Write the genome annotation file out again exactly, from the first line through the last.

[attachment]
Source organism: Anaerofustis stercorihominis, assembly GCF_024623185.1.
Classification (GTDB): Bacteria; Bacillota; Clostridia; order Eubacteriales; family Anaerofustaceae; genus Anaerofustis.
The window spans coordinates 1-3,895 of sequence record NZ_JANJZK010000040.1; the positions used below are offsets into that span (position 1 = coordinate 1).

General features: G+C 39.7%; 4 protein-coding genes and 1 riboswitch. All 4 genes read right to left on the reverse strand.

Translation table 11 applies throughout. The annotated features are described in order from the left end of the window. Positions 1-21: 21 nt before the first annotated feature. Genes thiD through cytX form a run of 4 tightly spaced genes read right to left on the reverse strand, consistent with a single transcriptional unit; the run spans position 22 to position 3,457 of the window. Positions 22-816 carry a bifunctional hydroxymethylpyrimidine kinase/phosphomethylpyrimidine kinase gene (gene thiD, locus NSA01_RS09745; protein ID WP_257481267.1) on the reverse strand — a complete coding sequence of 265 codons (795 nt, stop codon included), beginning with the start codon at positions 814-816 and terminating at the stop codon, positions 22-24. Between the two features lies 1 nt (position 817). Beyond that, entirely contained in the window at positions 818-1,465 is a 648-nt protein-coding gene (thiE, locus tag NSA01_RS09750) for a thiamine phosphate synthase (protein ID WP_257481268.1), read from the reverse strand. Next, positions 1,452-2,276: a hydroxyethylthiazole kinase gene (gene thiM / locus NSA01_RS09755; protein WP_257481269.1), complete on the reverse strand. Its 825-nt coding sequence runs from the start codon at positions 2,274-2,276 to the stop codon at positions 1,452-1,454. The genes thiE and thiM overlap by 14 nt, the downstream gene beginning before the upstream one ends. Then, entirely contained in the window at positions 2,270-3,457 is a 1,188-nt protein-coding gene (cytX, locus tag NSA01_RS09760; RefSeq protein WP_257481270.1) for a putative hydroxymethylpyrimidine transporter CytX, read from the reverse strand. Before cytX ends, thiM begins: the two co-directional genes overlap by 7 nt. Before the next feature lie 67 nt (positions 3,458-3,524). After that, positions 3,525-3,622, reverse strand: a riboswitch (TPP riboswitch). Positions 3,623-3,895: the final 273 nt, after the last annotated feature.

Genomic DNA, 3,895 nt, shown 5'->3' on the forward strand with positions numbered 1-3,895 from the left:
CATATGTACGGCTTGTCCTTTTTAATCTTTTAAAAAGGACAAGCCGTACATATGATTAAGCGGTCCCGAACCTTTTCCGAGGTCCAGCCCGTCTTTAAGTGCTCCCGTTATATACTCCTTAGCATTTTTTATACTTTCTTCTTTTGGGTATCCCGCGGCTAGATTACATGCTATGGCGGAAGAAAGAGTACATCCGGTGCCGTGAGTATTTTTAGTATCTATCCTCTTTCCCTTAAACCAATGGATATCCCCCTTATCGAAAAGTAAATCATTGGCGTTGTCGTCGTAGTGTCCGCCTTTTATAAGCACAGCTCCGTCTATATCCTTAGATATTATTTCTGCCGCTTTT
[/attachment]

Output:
Source organism: Anaerofustis stercorihominis, assembly GCF_024623185.1.
Classification (GTDB): Bacteria; Bacillota; Clostridia; order Eubacteriales; family Anaerofustaceae; genus Anaerofustis.
The window spans coordinates 1-3,895 of sequence record NZ_JANJZK010000040.1; the positions used below are offsets into that span (position 1 = coordinate 1).

General features: G+C 39.7%; 4 protein-coding genes and 1 riboswitch. All 4 genes read right to left on the reverse strand.

Translation table 11 applies throughout. The annotated features are described in order from the left end of the window. Positions 1-21: 21 nt before the first annotated feature. Genes thiD through cytX form a run of 4 tightly spaced genes read right to left on the reverse strand, consistent with a single transcriptional unit; the run spans position 22 to position 3,457 of the window. Positions 22-816 carry a bifunctional hydroxymethylpyrimidine kinase/phosphomethylpyrimidine kinase gene (gene thiD, locus NSA01_RS09745; protein ID WP_257481267.1) on the reverse strand — a complete coding sequence of 265 codons (795 nt, stop codon included), beginning with the start codon at positions 814-816 and terminating at the stop codon, positions 22-24. Between the two features lies 1 nt (position 817). Beyond that, entirely contained in the window at positions 818-1,465 is a 648-nt protein-coding gene (thiE, locus tag NSA01_RS09750) for a thiamine phosphate synthase (protein ID WP_257481268.1), read from the reverse strand. Next, positions 1,452-2,276: a hydroxyethylthiazole kinase gene (gene thiM / locus NSA01_RS09755; protein WP_257481269.1), complete on the reverse strand. Its 825-nt coding sequence runs from the start codon at positions 2,274-2,276 to the stop codon at positions 1,452-1,454. The genes thiE and thiM overlap by 14 nt, the downstream gene beginning before the upstream one ends. Then, entirely contained in the window at positions 2,270-3,457 is a 1,188-nt protein-coding gene (cytX, locus tag NSA01_RS09760; RefSeq protein WP_257481270.1) for a putative hydroxymethylpyrimidine transporter CytX, read from the reverse strand. Before cytX ends, thiM begins: the two co-directional genes overlap by 7 nt. Before the next feature lie 67 nt (positions 3,458-3,524). After that, positions 3,525-3,622, reverse strand: a riboswitch (TPP riboswitch). Positions 3,623-3,895: the final 273 nt, after the last annotated feature.

Genomic DNA, 3,895 nt, shown 5'->3' on the forward strand with positions numbered 1-3,895 from the left:
CATATGTACGGCTTGTCCTTTTTAATCTTTTAAAAAGGACAAGCCGTACATATGATTAAGCGGTCCCGAACCTTTTCCGAGGTCCAGCCCGTCTTTAAGTGCTCCCGTTATATACTCCTTAGCATTTTTTATACTTTCTTCTTTTGGGTATCCCGCGGCTAGATTACATGCTATGGCGGAAGAAAGAGTACATCCGGTGCCGTGAGTATTTTTAGTATCTATCCTCTTTCCCTTAAACCAATGGATATCCCCCTTATCGAAAAGTAAATCATTGGCGTTGTCGTCGTAGTGTCCGCCTTTTATAAGCACAGCTCCGTCTATATCCTTAGATATTATTTCTGCCGCTTTT